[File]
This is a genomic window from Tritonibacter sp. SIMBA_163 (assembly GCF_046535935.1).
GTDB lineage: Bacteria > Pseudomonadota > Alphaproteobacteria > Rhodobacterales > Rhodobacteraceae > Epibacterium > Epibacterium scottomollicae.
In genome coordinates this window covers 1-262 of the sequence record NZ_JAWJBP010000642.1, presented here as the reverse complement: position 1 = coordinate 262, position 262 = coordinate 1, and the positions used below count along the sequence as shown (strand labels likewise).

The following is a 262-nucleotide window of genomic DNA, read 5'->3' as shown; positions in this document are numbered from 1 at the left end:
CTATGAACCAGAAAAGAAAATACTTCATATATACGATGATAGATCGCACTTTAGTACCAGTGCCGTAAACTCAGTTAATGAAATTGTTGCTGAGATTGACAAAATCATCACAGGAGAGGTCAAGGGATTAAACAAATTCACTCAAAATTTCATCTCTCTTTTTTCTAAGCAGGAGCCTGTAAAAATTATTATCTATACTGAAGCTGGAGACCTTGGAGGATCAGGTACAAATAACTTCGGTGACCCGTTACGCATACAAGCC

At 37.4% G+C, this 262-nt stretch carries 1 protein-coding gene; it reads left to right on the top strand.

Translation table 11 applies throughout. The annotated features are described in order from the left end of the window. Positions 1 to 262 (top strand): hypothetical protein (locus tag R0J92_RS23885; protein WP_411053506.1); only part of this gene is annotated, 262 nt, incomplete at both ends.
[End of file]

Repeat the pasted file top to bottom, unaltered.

This is a genomic window from Tritonibacter sp. SIMBA_163 (assembly GCF_046535935.1).
GTDB lineage: Bacteria > Pseudomonadota > Alphaproteobacteria > Rhodobacterales > Rhodobacteraceae > Epibacterium > Epibacterium scottomollicae.
In genome coordinates this window covers 1-262 of the sequence record NZ_JAWJBP010000642.1, presented here as the reverse complement: position 1 = coordinate 262, position 262 = coordinate 1, and the positions used below count along the sequence as shown (strand labels likewise).

The following is a 262-nucleotide window of genomic DNA, read 5'->3' as shown; positions in this document are numbered from 1 at the left end:
CTATGAACCAGAAAAGAAAATACTTCATATATACGATGATAGATCGCACTTTAGTACCAGTGCCGTAAACTCAGTTAATGAAATTGTTGCTGAGATTGACAAAATCATCACAGGAGAGGTCAAGGGATTAAACAAATTCACTCAAAATTTCATCTCTCTTTTTTCTAAGCAGGAGCCTGTAAAAATTATTATCTATACTGAAGCTGGAGACCTTGGAGGATCAGGTACAAATAACTTCGGTGACCCGTTACGCATACAAGCC

At 37.4% G+C, this 262-nt stretch carries 1 protein-coding gene; it reads left to right on the top strand.

Translation table 11 applies throughout. The annotated features are described in order from the left end of the window. Positions 1 to 262 (top strand): hypothetical protein (locus tag R0J92_RS23885; protein WP_411053506.1); only part of this gene is annotated, 262 nt, incomplete at both ends.